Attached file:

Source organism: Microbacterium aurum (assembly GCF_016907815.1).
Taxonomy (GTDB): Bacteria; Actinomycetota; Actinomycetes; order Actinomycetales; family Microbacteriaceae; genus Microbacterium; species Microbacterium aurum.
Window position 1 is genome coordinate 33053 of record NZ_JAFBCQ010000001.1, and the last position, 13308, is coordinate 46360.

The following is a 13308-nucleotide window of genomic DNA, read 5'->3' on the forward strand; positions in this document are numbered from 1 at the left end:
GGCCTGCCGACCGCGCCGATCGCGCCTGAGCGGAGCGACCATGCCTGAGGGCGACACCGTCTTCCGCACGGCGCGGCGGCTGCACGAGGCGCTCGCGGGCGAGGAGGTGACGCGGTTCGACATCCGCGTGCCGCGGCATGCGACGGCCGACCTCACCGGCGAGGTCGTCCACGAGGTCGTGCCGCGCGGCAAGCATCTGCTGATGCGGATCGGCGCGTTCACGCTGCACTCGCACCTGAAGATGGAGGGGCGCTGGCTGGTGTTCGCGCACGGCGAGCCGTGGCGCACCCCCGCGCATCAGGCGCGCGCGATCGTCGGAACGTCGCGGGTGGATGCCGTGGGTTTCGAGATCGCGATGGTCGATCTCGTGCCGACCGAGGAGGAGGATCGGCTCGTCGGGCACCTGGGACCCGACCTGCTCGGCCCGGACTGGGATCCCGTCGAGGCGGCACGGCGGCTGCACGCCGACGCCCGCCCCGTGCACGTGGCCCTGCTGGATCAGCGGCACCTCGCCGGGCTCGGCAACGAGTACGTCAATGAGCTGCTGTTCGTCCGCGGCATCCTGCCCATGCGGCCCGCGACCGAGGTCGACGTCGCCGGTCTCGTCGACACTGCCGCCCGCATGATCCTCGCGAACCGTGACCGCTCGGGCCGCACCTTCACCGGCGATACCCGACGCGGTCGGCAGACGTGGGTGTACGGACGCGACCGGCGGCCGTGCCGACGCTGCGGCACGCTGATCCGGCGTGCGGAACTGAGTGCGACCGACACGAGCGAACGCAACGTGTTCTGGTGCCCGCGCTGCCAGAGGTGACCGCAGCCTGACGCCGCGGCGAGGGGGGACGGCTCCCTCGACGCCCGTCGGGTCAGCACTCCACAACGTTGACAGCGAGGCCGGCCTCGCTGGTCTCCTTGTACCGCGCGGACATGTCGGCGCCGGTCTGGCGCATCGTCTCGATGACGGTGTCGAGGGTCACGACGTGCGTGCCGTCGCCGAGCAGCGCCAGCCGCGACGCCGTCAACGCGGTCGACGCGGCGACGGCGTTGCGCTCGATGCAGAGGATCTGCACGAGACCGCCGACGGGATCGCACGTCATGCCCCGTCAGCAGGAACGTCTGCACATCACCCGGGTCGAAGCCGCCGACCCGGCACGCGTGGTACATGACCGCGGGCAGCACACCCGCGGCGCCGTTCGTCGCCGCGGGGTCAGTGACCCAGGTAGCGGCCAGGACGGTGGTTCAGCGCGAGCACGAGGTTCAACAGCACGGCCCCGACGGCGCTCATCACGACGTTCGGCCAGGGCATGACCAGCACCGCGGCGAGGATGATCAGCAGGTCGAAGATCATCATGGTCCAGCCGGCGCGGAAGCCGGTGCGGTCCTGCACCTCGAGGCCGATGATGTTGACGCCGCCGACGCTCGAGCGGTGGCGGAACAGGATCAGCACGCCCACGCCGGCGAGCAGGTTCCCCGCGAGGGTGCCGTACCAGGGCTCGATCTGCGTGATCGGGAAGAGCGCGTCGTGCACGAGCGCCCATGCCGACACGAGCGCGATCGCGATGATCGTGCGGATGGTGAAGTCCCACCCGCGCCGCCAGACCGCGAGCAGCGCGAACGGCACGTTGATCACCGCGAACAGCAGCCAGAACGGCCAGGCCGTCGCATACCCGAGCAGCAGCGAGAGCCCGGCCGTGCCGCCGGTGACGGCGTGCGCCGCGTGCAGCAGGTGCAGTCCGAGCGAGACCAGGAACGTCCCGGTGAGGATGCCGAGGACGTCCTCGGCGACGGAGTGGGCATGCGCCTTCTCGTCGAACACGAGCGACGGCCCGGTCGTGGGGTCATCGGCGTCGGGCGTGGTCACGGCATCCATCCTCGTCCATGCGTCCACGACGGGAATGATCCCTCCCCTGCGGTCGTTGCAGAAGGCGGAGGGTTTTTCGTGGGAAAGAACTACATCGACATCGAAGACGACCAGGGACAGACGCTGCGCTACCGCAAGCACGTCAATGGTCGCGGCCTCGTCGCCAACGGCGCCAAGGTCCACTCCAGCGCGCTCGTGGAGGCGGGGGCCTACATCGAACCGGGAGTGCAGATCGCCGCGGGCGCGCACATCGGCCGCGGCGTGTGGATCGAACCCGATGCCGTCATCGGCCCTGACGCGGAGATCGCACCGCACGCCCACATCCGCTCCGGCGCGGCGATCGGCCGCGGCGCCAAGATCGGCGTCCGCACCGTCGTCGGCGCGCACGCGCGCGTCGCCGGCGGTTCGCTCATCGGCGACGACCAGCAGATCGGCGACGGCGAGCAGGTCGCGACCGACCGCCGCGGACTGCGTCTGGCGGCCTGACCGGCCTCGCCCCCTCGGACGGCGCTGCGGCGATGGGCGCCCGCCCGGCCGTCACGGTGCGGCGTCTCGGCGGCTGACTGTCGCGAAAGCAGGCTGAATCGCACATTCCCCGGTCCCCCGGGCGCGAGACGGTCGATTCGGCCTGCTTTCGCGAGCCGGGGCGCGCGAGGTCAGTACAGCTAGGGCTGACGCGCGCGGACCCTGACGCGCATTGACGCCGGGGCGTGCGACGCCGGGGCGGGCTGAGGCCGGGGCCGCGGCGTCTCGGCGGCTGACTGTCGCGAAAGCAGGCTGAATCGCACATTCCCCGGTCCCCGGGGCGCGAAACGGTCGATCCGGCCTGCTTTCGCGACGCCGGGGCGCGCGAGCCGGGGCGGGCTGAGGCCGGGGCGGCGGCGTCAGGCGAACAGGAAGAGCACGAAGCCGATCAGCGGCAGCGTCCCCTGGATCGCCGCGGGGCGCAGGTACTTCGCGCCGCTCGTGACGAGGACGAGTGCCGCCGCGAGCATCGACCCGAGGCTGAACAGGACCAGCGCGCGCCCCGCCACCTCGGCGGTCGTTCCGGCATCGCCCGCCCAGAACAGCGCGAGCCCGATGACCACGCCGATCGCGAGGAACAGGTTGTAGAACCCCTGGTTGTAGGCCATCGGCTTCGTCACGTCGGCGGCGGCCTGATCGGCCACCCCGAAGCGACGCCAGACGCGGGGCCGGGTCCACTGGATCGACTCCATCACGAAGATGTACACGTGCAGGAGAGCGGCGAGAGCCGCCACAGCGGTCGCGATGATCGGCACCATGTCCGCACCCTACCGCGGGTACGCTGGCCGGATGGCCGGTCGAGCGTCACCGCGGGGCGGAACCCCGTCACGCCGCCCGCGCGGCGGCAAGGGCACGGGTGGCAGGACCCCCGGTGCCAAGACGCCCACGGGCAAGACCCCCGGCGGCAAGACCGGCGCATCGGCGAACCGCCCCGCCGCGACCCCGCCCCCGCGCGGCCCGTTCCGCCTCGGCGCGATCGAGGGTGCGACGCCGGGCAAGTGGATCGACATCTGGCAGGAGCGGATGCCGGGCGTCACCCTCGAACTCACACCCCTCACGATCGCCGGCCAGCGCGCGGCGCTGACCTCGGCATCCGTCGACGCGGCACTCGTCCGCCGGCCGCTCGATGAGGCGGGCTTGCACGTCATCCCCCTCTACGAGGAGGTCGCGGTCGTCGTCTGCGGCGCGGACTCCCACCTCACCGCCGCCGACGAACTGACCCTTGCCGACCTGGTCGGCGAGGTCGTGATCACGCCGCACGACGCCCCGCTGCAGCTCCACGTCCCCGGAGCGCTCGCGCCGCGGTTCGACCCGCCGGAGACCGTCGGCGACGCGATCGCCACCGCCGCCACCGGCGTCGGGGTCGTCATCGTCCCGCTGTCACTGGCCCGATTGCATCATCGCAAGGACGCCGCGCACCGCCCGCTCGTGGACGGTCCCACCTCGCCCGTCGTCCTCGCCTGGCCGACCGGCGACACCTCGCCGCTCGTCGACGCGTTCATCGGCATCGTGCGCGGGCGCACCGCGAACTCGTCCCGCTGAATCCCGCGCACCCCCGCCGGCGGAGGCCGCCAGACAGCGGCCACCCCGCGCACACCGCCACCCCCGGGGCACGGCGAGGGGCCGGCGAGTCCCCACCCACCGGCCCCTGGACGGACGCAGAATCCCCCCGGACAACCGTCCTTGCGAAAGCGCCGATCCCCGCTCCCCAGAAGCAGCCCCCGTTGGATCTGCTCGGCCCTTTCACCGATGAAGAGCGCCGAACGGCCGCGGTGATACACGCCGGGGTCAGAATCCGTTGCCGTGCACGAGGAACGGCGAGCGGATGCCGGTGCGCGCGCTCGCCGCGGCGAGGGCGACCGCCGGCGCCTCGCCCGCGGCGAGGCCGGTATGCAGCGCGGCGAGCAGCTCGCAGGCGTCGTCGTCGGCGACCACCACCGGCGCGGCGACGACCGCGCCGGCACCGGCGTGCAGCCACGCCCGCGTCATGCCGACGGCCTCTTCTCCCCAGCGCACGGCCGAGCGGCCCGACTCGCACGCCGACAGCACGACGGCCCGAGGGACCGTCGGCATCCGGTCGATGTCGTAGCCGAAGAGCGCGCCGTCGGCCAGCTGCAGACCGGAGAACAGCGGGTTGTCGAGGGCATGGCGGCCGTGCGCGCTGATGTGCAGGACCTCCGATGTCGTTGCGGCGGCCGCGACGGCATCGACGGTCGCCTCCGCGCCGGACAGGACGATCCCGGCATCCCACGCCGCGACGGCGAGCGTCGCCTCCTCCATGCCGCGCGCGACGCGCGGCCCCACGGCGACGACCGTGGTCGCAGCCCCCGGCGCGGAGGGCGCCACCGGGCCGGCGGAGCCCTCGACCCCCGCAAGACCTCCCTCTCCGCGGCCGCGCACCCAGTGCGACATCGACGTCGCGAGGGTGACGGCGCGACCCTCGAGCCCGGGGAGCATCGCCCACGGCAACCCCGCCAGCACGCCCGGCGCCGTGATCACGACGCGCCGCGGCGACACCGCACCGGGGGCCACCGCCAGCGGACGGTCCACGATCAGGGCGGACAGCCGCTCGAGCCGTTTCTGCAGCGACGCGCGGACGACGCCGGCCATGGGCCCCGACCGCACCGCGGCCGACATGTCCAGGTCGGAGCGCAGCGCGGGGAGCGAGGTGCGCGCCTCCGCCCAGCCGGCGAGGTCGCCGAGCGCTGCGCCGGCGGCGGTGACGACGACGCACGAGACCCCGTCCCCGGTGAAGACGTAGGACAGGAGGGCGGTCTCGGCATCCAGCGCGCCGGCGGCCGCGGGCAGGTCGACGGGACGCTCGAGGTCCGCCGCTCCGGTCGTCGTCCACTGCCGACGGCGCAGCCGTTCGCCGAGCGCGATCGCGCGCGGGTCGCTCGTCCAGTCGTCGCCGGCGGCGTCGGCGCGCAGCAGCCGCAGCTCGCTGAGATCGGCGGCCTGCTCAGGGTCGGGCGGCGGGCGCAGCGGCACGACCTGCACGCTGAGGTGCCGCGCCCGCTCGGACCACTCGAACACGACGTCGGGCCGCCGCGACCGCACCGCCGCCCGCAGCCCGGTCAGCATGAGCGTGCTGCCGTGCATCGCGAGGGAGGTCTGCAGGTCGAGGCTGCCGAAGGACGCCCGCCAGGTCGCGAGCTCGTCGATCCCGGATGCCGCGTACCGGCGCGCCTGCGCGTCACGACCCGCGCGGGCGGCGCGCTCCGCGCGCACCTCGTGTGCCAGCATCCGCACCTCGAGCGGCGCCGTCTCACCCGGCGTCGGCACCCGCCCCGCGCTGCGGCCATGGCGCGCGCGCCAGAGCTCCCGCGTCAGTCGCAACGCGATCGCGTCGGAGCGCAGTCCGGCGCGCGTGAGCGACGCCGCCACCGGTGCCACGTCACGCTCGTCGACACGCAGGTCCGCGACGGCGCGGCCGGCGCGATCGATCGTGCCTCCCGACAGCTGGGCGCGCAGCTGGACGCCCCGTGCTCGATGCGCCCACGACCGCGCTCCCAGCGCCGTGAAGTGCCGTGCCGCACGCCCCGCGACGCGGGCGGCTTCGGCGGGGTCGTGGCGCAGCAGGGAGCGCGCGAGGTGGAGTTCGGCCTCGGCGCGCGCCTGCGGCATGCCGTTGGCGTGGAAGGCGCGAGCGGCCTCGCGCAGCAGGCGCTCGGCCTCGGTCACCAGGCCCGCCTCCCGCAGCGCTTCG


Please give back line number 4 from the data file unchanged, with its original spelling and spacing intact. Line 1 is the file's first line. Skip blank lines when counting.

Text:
The following is a 13308-nucleotide window of genomic DNA, read 5'->3' on the forward strand; positions in this document are numbered from 1 at the left end: